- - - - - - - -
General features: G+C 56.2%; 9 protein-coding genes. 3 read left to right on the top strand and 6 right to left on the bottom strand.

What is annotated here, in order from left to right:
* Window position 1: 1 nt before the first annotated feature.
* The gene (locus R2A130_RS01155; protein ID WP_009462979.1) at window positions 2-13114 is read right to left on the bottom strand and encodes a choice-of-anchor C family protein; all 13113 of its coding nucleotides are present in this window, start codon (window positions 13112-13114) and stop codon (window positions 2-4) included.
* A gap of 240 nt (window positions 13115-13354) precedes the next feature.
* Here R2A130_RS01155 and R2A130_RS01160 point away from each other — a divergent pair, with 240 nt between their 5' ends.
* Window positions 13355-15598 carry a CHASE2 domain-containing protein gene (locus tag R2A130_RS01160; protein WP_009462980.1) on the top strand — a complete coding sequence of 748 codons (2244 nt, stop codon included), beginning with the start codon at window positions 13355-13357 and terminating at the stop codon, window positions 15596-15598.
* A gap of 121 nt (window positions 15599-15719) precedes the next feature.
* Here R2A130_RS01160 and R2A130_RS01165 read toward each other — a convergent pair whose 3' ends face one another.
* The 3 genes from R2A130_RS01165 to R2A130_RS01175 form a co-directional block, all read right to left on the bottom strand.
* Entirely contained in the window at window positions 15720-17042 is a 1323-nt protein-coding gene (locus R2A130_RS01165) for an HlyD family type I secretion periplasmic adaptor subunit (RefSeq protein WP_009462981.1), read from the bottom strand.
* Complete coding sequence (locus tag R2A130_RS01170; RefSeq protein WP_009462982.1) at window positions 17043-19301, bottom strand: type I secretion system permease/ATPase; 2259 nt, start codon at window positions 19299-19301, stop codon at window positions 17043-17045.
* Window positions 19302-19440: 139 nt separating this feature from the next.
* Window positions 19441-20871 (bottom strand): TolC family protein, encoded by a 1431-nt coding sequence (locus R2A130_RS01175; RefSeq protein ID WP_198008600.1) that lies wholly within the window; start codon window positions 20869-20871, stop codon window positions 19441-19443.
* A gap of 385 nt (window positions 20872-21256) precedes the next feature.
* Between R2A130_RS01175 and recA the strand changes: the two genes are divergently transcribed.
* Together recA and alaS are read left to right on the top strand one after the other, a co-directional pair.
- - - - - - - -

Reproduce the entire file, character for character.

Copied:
General features: G+C 56.2%; 9 protein-coding genes. 3 read left to right on the top strand and 6 right to left on the bottom strand.

What is annotated here, in order from left to right:
* Window position 1: 1 nt before the first annotated feature.
* The gene (locus R2A130_RS01155; protein ID WP_009462979.1) at window positions 2-13114 is read right to left on the bottom strand and encodes a choice-of-anchor C family protein; all 13113 of its coding nucleotides are present in this window, start codon (window positions 13112-13114) and stop codon (window positions 2-4) included.
* A gap of 240 nt (window positions 13115-13354) precedes the next feature.
* Here R2A130_RS01155 and R2A130_RS01160 point away from each other — a divergent pair, with 240 nt between their 5' ends.
* Window positions 13355-15598 carry a CHASE2 domain-containing protein gene (locus tag R2A130_RS01160; protein WP_009462980.1) on the top strand — a complete coding sequence of 748 codons (2244 nt, stop codon included), beginning with the start codon at window positions 13355-13357 and terminating at the stop codon, window positions 15596-15598.
* A gap of 121 nt (window positions 15599-15719) precedes the next feature.
* Here R2A130_RS01160 and R2A130_RS01165 read toward each other — a convergent pair whose 3' ends face one another.
* The 3 genes from R2A130_RS01165 to R2A130_RS01175 form a co-directional block, all read right to left on the bottom strand.
* Entirely contained in the window at window positions 15720-17042 is a 1323-nt protein-coding gene (locus R2A130_RS01165) for an HlyD family type I secretion periplasmic adaptor subunit (RefSeq protein WP_009462981.1), read from the bottom strand.
* Complete coding sequence (locus tag R2A130_RS01170; RefSeq protein WP_009462982.1) at window positions 17043-19301, bottom strand: type I secretion system permease/ATPase; 2259 nt, start codon at window positions 19299-19301, stop codon at window positions 17043-17045.
* Window positions 19302-19440: 139 nt separating this feature from the next.
* Window positions 19441-20871 (bottom strand): TolC family protein, encoded by a 1431-nt coding sequence (locus R2A130_RS01175; RefSeq protein ID WP_198008600.1) that lies wholly within the window; start codon window positions 20869-20871, stop codon window positions 19441-19443.
* A gap of 385 nt (window positions 20872-21256) precedes the next feature.
* Between R2A130_RS01175 and recA the strand changes: the two genes are divergently transcribed.
* Together recA and alaS are read left to right on the top strand one after the other, a co-directional pair.